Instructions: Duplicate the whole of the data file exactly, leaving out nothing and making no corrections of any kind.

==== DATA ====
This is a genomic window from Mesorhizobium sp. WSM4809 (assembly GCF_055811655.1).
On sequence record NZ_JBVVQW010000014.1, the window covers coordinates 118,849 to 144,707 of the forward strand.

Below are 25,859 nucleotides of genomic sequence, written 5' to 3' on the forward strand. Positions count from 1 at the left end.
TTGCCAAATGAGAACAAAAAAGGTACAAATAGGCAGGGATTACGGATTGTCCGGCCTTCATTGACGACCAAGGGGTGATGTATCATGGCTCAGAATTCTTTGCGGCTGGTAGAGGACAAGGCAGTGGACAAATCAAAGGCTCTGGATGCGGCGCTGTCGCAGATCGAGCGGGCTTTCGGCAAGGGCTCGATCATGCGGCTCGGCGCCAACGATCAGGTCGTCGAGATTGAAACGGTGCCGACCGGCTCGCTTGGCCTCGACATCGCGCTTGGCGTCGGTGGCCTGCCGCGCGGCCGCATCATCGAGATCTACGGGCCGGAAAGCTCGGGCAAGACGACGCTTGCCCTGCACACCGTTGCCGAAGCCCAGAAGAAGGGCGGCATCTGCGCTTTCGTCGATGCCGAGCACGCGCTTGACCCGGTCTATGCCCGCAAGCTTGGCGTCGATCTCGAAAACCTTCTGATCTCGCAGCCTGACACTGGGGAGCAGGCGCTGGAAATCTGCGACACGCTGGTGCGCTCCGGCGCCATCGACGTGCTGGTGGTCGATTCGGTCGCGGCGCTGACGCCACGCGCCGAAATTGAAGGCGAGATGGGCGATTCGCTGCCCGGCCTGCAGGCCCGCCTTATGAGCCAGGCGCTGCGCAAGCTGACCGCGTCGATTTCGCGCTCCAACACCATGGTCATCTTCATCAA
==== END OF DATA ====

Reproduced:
This is a genomic window from Mesorhizobium sp. WSM4809 (assembly GCF_055811655.1).
On sequence record NZ_JBVVQW010000014.1, the window covers coordinates 118,849 to 144,707 of the forward strand.

Below are 25,859 nucleotides of genomic sequence, written 5' to 3' on the forward strand. Positions count from 1 at the left end.
TTGCCAAATGAGAACAAAAAAGGTACAAATAGGCAGGGATTACGGATTGTCCGGCCTTCATTGACGACCAAGGGGTGATGTATCATGGCTCAGAATTCTTTGCGGCTGGTAGAGGACAAGGCAGTGGACAAATCAAAGGCTCTGGATGCGGCGCTGTCGCAGATCGAGCGGGCTTTCGGCAAGGGCTCGATCATGCGGCTCGGCGCCAACGATCAGGTCGTCGAGATTGAAACGGTGCCGACCGGCTCGCTTGGCCTCGACATCGCGCTTGGCGTCGGTGGCCTGCCGCGCGGCCGCATCATCGAGATCTACGGGCCGGAAAGCTCGGGCAAGACGACGCTTGCCCTGCACACCGTTGCCGAAGCCCAGAAGAAGGGCGGCATCTGCGCTTTCGTCGATGCCGAGCACGCGCTTGACCCGGTCTATGCCCGCAAGCTTGGCGTCGATCTCGAAAACCTTCTGATCTCGCAGCCTGACACTGGGGAGCAGGCGCTGGAAATCTGCGACACGCTGGTGCGCTCCGGCGCCATCGACGTGCTGGTGGTCGATTCGGTCGCGGCGCTGACGCCACGCGCCGAAATTGAAGGCGAGATGGGCGATTCGCTGCCCGGCCTGCAGGCCCGCCTTATGAGCCAGGCGCTGCGCAAGCTGACCGCGTCGATTTCGCGCTCCAACACCATGGTCATCTTCATCAA